Dr. Roxanne Dryden-Edwards is an adult, child, and adolescent psychiatrist. She is a former Chair of the Committee on Developmental Disabilities for the American Psychiatric Association, Assistant Professor of Psychiatry at Johns Hopkins Hospital in Baltimore, Maryland, and Medical Director of the National Center for Children and Families in Bethesda, Maryland.
Melissa Conrad Stöppler, MD, is a U.S. board-certified Anatomic Pathologist with subspecialty training in the fields of Experimental and Molecular Pathology. Dr. Stöppler's educational background includes a BA with Highest Distinction from the University of Virginia and an MD from the University of North Carolina. She completed residency training in Anatomic Pathology at Georgetown University followed by subspecialty fellowship training in molecular diagnostics and experimental pathology.
Alcohol abuse and dependence, now both included under the diagnosis of alcohol use disorder, is a disease that is characterized by the sufferer having a pattern of drinking excessively despite the negative effects of alcohol on the individual's work, medical, legal, educational, and/or social life. It may involve a destructive pattern of alcohol use that includes a number of symptoms, including tolerance to or withdrawal from the substance, using more alcohol and/or for a longer time than planned, and trouble reducing its use.
Alcohol abuse, on the less severe end of the alcohol use disorder spectrum, affects about 10% of women and 20% of men in the United States, most beginning by their mid teens.
Signs of alcohol intoxication include the smell of alcohol on the breath or skin, glazed or bloodshot eyes, the person being unusually passive or argumentative, and/or a deterioration in the person's appearance or hygiene.
Almost 2,000 people under 21 years of age die each year in car crashes in which underage drinking is involved. Alcohol is involved in nearly half of all violent deaths involving teens.
Alcohol, especially when consumed in excess, can affect
teens, women, men, and the elderly quite differently.
Risk factors for developing a drinking problem include low self-esteem,
anxiety or another mood problem, as well as having parents with alcoholism.
Alcohol use disorder has no one single cause and is not directly passed from one generation to another genetically. Rather, it is the result of a complex group of genetic, psychological, and environmental factors.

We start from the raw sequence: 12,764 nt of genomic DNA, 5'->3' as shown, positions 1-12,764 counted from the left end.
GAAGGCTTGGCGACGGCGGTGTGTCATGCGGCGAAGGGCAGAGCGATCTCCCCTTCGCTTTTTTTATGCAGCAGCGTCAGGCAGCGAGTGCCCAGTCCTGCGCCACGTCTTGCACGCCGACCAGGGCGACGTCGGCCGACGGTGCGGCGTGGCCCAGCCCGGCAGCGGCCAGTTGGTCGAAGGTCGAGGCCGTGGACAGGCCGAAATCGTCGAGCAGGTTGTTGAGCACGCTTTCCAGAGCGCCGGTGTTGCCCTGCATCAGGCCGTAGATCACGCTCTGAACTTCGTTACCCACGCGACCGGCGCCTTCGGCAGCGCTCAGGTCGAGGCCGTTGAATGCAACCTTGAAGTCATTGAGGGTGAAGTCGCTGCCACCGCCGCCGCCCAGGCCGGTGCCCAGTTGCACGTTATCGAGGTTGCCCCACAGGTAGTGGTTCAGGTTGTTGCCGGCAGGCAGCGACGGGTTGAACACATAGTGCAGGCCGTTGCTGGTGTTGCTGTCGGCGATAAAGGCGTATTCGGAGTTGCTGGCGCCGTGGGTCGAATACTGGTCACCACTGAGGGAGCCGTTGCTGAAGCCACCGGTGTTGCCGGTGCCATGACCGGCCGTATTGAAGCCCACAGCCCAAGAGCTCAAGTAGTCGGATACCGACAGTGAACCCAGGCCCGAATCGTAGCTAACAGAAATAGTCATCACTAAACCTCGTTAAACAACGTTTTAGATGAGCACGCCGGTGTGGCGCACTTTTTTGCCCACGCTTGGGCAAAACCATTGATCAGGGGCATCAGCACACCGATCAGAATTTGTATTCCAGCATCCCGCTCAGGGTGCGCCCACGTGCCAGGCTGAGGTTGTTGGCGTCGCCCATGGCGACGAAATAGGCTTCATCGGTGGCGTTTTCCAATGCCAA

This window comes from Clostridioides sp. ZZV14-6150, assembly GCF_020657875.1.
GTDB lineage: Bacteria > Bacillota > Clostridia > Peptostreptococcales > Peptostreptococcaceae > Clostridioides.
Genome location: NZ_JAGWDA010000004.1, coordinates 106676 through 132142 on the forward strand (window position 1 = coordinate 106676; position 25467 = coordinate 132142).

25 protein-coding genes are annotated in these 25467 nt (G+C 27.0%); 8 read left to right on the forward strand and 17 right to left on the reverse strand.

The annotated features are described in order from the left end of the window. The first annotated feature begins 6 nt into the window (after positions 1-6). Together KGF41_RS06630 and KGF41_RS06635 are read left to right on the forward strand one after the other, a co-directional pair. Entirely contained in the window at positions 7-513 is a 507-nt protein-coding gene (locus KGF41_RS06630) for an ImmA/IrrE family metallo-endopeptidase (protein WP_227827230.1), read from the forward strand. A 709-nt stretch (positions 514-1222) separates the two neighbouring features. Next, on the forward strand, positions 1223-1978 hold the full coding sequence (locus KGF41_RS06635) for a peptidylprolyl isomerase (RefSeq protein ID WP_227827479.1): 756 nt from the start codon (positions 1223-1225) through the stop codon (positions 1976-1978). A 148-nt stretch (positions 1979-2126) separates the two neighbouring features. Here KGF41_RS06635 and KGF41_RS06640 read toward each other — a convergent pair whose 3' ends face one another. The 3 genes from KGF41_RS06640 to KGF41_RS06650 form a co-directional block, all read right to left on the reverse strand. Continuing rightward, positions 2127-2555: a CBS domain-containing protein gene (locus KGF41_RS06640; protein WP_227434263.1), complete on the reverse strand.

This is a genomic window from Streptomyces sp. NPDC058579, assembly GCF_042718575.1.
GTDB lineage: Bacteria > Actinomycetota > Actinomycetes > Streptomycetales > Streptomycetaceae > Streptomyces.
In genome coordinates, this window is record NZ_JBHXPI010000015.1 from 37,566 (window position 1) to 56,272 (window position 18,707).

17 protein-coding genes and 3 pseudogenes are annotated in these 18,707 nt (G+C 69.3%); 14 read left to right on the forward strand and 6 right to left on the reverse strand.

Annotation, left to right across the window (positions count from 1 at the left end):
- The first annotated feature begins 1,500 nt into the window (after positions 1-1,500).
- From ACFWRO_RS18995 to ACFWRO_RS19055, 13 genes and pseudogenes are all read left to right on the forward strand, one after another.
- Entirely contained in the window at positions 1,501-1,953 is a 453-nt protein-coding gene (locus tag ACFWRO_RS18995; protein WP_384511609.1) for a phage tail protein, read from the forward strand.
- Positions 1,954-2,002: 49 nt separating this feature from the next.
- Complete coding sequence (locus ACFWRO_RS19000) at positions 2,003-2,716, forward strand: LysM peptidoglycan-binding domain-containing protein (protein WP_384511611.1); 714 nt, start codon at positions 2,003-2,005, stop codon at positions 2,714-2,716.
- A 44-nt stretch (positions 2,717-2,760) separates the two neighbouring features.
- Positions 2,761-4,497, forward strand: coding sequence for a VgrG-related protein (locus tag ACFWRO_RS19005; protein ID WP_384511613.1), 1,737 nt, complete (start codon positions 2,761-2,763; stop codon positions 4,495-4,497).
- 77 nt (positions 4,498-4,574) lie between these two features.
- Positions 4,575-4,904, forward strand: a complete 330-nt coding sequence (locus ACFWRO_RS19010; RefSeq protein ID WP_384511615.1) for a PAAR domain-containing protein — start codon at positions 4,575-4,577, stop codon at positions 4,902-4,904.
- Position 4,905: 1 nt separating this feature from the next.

There is no one test that definitively indicates that someone has an alcohol-use disorder. Therefore, health-care professionals diagnose these disorders by gathering comprehensive medical, family, and mental-health information.
There are thought to be five stages of alcoholism, the more severe end of the alcohol use disorder spectrum.
There are numerous individual treatments for alcoholism, including medical stabilization (detox), individual and group counseling, support groups, residential treatment, medications, drug testing, and/or relapse-prevention programs.
Some signs of a drinking problem include drinking alone, to escape problems, or for the sole purpose of getting drunk; hiding alcohol in odd places; getting irritated and/or craving alcohol when you are unable to obtain alcohol to drink; and having problems because of your drinking.
While some people with more severe alcohol use disorder (formerly alcoholism or alcohol dependence) can cut back or stop drinking without help, most are only able to do so temporarily unless they get treatment.
There is no amount of alcohol intake that has been proven to be generally safe during
The long-term effects of alcohol abuse and alcoholism can be devastating and even life-threatening, negatively affecting virtually every organ system.
Codependence is the tendency to interact with another person in an excessively passive or caretaking manner that negatively affects the quality of the codependent individual's life.
Adequate supervision and clear communication by parents about the negative effects of alcohol and about parental expectations regarding alcohol and other drug use can significantly decrease alcohol use in teens.
With treatment, about 70% of people with alcoholism are able to decrease the number of days they consume alcohol and improve their overall health status within
The Relationship of Chronic Viral Hepatitis, Alcoholism, and Cirrhosis to Liver Cancer
The most common diseases associated with liver cancer
are chronic viral hepatitis, alcoholism, and cirrhosis(scarring of
the liver). Moreover, chronic viral hepatitis is common in alcoholism,
and both viral hepatitis and alcoholism cause cirrhosis which usually precedes the
development of cancer. Therefore, the contributions and interrelationships
of alcohol abuse, viral hepatitis, and cirrhosis in the development of liver
cancer are complex.